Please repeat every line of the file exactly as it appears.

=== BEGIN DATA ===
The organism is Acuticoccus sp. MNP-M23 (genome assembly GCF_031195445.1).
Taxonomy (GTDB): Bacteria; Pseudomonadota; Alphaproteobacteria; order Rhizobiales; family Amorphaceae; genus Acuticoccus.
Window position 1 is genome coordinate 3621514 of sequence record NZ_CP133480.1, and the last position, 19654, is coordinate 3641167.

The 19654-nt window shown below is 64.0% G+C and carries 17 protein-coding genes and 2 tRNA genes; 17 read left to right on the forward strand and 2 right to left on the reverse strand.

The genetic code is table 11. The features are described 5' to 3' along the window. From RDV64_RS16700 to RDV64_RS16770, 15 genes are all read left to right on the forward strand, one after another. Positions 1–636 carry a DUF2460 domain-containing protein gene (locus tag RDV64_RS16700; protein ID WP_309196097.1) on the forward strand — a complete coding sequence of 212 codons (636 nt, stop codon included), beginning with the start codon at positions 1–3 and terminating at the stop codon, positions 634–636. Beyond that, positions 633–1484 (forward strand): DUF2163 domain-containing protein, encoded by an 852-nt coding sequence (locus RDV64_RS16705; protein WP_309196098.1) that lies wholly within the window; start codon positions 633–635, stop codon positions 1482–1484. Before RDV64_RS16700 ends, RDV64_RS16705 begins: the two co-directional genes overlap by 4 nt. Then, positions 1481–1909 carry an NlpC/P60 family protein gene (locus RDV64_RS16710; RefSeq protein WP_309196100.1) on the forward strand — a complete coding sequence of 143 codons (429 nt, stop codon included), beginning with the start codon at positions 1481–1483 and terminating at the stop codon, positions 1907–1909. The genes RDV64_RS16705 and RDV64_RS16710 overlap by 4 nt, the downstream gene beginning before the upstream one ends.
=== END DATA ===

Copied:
The organism is Acuticoccus sp. MNP-M23 (genome assembly GCF_031195445.1).
Taxonomy (GTDB): Bacteria; Pseudomonadota; Alphaproteobacteria; order Rhizobiales; family Amorphaceae; genus Acuticoccus.
Window position 1 is genome coordinate 3621514 of sequence record NZ_CP133480.1, and the last position, 19654, is coordinate 3641167.

The 19654-nt window shown below is 64.0% G+C and carries 17 protein-coding genes and 2 tRNA genes; 17 read left to right on the forward strand and 2 right to left on the reverse strand.

The genetic code is table 11. The features are described 5' to 3' along the window. From RDV64_RS16700 to RDV64_RS16770, 15 genes are all read left to right on the forward strand, one after another. Positions 1–636 carry a DUF2460 domain-containing protein gene (locus tag RDV64_RS16700; protein ID WP_309196097.1) on the forward strand — a complete coding sequence of 212 codons (636 nt, stop codon included), beginning with the start codon at positions 1–3 and terminating at the stop codon, positions 634–636. Beyond that, positions 633–1484 (forward strand): DUF2163 domain-containing protein, encoded by an 852-nt coding sequence (locus RDV64_RS16705; protein WP_309196098.1) that lies wholly within the window; start codon positions 633–635, stop codon positions 1482–1484. Before RDV64_RS16700 ends, RDV64_RS16705 begins: the two co-directional genes overlap by 4 nt. Then, positions 1481–1909 carry an NlpC/P60 family protein gene (locus RDV64_RS16710; RefSeq protein WP_309196100.1) on the forward strand — a complete coding sequence of 143 codons (429 nt, stop codon included), beginning with the start codon at positions 1481–1483 and terminating at the stop codon, positions 1907–1909. The genes RDV64_RS16705 and RDV64_RS16710 overlap by 4 nt, the downstream gene beginning before the upstream one ends.